• Kyodo


The Osaka High Court has ruled that denying prisoners the right to vote in public elections is unconstitutional — the first judgment on the Public Offices Election Law provision that disenfranchises those serving time.

The ruling Friday came in response to a lawsuit filed by Hiroshi Inagaki, 69, who was incarcerated at Shiga Prison from March to November 2010 for breaking the Road Traffic Law with an unauthorized demonstration. The term prevented him from voting in the Upper House election on July 11 that year.

Article 11 of the election law denies convicts the right to vote or run for office until the sentence has been carried out.

After serving his term, Inagaki sued the government for ¥1 million for undue mental suffering. Although the voting provision was ruled unconstitutional, the high court on Friday rejected his demand for compensation, saying the state cannot be held responsible for not removing the provision because there was not enough public debate on the matter while he was in prison.

The government argued at the high court that “prisoners substantially lack law-abiding spirit and it cannot be expected that they be fairly allowed to exercise the right to vote.”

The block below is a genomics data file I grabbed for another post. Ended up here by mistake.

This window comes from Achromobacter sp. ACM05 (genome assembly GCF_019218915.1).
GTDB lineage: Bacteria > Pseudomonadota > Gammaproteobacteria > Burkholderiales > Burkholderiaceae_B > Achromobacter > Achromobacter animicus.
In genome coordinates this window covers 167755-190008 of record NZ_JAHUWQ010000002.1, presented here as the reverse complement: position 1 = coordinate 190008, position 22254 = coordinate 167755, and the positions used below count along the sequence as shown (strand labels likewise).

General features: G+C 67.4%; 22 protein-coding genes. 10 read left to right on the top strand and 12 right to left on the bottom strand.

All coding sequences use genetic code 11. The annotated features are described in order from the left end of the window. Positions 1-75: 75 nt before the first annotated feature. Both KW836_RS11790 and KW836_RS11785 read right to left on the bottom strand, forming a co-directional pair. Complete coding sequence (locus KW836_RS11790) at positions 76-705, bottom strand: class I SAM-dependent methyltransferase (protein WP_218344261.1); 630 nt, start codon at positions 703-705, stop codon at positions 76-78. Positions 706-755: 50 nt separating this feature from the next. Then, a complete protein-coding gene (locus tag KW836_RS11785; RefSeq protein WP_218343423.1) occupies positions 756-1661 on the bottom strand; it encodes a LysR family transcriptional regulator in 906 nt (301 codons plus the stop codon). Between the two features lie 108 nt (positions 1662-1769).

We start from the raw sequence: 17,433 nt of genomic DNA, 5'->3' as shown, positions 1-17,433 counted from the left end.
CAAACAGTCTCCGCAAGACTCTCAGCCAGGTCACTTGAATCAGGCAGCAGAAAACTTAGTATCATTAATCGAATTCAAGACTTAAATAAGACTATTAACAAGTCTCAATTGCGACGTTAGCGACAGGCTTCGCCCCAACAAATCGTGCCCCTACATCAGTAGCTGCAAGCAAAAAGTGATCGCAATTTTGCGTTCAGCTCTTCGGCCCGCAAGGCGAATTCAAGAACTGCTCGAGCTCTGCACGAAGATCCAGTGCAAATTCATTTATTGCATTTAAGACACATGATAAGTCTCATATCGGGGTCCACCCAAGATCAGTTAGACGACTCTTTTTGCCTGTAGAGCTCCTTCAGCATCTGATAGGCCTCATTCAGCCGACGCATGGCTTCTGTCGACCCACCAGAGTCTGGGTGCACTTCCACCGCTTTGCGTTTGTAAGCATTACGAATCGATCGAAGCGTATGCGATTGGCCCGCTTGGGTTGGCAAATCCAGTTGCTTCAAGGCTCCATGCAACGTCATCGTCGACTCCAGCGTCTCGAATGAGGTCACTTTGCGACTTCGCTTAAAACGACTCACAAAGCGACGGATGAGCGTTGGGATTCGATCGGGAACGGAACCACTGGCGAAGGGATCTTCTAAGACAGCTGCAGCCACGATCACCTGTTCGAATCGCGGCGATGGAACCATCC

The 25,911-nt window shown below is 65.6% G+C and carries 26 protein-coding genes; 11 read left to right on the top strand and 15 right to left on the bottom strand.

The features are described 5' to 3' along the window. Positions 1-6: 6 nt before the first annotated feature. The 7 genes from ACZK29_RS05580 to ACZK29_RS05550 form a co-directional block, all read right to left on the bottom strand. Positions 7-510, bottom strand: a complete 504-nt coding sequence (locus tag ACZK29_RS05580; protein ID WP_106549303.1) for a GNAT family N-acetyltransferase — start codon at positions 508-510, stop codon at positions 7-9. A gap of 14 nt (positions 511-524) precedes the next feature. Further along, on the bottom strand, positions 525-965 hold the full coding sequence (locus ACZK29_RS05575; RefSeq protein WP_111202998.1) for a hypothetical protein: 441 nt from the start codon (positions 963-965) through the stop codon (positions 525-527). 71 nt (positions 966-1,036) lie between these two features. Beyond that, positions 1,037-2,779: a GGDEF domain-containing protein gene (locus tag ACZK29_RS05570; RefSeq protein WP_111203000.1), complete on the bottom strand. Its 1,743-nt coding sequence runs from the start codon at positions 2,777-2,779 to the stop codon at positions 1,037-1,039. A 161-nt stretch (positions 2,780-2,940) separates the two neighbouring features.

In February, the Osaka District Court rejected Inagaki’s demands for acknowledging the unconstitutionality of the provision and for compensation, ruling that “it is inevitable that prisoners’ participation in society be restricted to a certain extent.”

“It is a great ruling for prisoners,” Inagaki, an advocate of workers’ rights, said at a news conference.

A member of his defense team concurred, saying: “Voting is the foundation of democracy. There is no way voting rights should be restricted easily. The ruling’s impact is far-reaching.”

Presiding Judge Hiroshi Kojima pointed out that the state recognizes inmates’ right to participate in national referendums on constitutional amendments.

He further said that “it is not difficult to let inmates vote using absentee ballots and other methods, and (being an inmate) does not constitute a reason to limit the right to vote. The restriction of one’s voting rights must not be allowed just because (he or she) is an inmate.”

Canada and South Africa previously limited inmates’ voting rights but abolished the practice after court rulings deemed it unconstitutional. In a 2004 ruling, the European Court of Human Rights also declared illegal a British law that did not recognize the voting rights of inmates.

An official at the Justice Ministry said it would be very difficult to proceed if all 67,800 inmates are permitted to vote.

According to the ministry’s Correction Bureau, about 67,000 people were incarcerated in 188 correctional facilities nationwide as of the end of last year. Of them, adults whose sentences had been finalized numbered around 58,000.

An increase in prison staff would be required to accommodate voting, if allowed, the bureau said.

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